The leading fact involved in those
singular phenomena is, that whenever the visual sense has been long acted upon by a certain colour, nature at once relieves and gratifies itself by calling up a spectral colour which is the harmonious opposite of the one beheld. And this either simultaneously (as a fringe round the object, if it be small, or by blending with and modifying its hue, if large)—or in succession, after the coloured object is removed. These spectral hues, to use the common phrase, have no existence in the outer world, they exist only upon the retina of the eye; and are the result of the physical constitution acting in accordance with the wants of the animating Spirit within. We have no doubt, however as the laws of Matter and of Mind are identical, and as the former always tends to produce what the latter naturally desires-that a similar phenomenon does exist in the outer world, although too feebly to be discernible; and that the efflux of a certain kind of rays (say red) always tends to produce complementary vibrations (say green) in the surrounding ether. We know that this is the case with regard to sound; for whenever any note is produced, the surrounding particles of metal or air always produce a series of complementary notes called the harmonics. Maupertuis long ago maintained that, after having listened to any note, the mind expects to hear one of the harmonics of that note. He was unquestionably right; and if he had said that the mind actually does, in certain cases, hear in imagination the expected note, and is all the more shocked when a wrong note comes, he would have been still more correct. In optics, as we have seen, this mental process is most apparent, -any given colour never failing to excite on the retina, and suggest to the mind, a colour which is the harmonious complementary of the one beheld. Thus, in Colour, we have the Law of Sympathy or Harmony made visible in its operation on the mind, while in Sound we have it made most perceptible in the outer world; but we entertain no doubt that its operation in both cases is at once physical and
* CHEVREUL On Colours.
metaphysical, influencing alike the nature without and the nature within.
That pressure upon the eye produces spectral colours, and that a sharp blow upon it makes us fancy we see a flash of light, is a fact known to everybody-but, like many another everyday phenomenon, its explanation has a good deal puzzled philosophers. Goethe attempted to explain it by the hypothesis that light resided in the eye, and came forth when thus strikingly appealed to; and Mr Field, taking fundamentally the same view, alleged that the eye secreted light, and thus gave it off. The real solution, as generally happens, is much simpler than the conjectured ones. All sense of light and colour, as we have said, is produced by ethereal vibrations upon the nerve of the eye; and the explanation of the above phenomenon is, that by pressure or concussion, the optic nerve is set a-vibrating, occasioning a sense of sight in the sensorium and mind. The brain is carefully protected by the hard covering of the skull, but if its particles happen to be set a-vibrating by a sharp dingling blow, the same sense of sight follows -as was recorded, for instance, in the case of the present Emperor of Austria, when violently struck with a poniard in the back part of the head by the Hungarian assassin at Vienna. In truth, all our sensations are produced by a vibratory motion in their respective nerves. The nerves peculiar to each organ, indeed, are susceptible of only one class of impressions-those of the eye, light and colours; those of the ear, sounds; those of the palate and nose, taste and smell. But this is simply owing to the fact that each requires a peculiar kind of matter to set it a-vibrat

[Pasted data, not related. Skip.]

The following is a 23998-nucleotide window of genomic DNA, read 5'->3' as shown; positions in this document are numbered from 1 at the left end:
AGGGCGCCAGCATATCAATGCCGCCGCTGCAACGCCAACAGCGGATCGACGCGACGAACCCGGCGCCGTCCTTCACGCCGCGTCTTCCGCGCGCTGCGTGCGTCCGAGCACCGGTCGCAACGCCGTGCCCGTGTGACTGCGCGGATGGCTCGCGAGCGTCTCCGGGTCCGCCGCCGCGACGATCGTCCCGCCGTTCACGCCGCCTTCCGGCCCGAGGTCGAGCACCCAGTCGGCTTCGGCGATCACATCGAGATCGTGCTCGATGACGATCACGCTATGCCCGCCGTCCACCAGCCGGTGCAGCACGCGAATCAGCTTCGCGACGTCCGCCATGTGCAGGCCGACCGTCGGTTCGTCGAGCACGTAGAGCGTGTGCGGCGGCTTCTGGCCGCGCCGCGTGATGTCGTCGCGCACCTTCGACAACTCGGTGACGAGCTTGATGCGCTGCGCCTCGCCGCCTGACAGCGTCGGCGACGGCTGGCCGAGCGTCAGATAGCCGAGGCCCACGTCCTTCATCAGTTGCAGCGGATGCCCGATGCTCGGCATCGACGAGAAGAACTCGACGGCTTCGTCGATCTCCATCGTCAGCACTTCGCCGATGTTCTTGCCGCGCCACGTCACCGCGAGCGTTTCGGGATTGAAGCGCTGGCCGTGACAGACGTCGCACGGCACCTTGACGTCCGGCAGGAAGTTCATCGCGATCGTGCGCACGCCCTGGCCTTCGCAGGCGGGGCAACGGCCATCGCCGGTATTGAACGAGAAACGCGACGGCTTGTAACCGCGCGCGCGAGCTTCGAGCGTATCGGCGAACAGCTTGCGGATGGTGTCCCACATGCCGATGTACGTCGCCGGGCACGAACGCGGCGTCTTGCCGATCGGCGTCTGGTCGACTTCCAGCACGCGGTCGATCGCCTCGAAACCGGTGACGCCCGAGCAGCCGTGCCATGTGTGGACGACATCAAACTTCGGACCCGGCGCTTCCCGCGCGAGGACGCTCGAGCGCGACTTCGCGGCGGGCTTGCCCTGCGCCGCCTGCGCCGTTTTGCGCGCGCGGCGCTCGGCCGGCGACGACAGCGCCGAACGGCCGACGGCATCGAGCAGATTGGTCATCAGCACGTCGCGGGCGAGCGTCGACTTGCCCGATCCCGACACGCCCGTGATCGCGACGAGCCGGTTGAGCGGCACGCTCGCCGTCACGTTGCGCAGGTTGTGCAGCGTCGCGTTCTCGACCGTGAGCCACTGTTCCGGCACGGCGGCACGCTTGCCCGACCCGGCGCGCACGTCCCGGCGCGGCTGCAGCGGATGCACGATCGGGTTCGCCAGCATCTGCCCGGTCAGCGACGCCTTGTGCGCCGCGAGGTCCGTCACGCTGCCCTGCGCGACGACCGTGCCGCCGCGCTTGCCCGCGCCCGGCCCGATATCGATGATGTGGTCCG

ing; and if any one substance sufficed to set all of these various sets of nerves a-vibrating, it would at once produce all their varied phenomena. There is one substance, but one only, which has this power-namely, electricity; and its action, as is well known, actually does produce in all the organs of sense sensations peculiar to each in the eye, a flash of light; in the ear, sounds; in the nose, an odour; in the palate, a taste; in the skin, a pricking feeling-all in the same person and at the same moment of time.
Several attempts have of late years been made to construct a true science of colour—an important task, which has been long impeded by the unfortunate prevalence of the false theory of Beauty of which Lord Jeffrey was the cleverest expounder. The most successful of those inquirers into the nature of colour are Mr D. R. Hay, the appearance of whose Laws of Harmonious Colouring more than a quarter of a century ago, first gained public attention to this subject, and who has continued to develop his views in later and more costly works—and M. Chevreul, Member of the Institute of France, who has recently directed his able and pains-taking mind to this subject. This latter gentleman, who is favourably known for his discoveries in chemical science, was induced to devote his attention to Colour in consequence of his being appointed by his Government to superintend the dyeing department of the royal manufactories at the Gobelins. His work, accordingly, is purely scientific in its character, and by no means inviting to the general reader; but it contains a great deal of most valuable matter for those who are employed in work which requires taste in colouring.*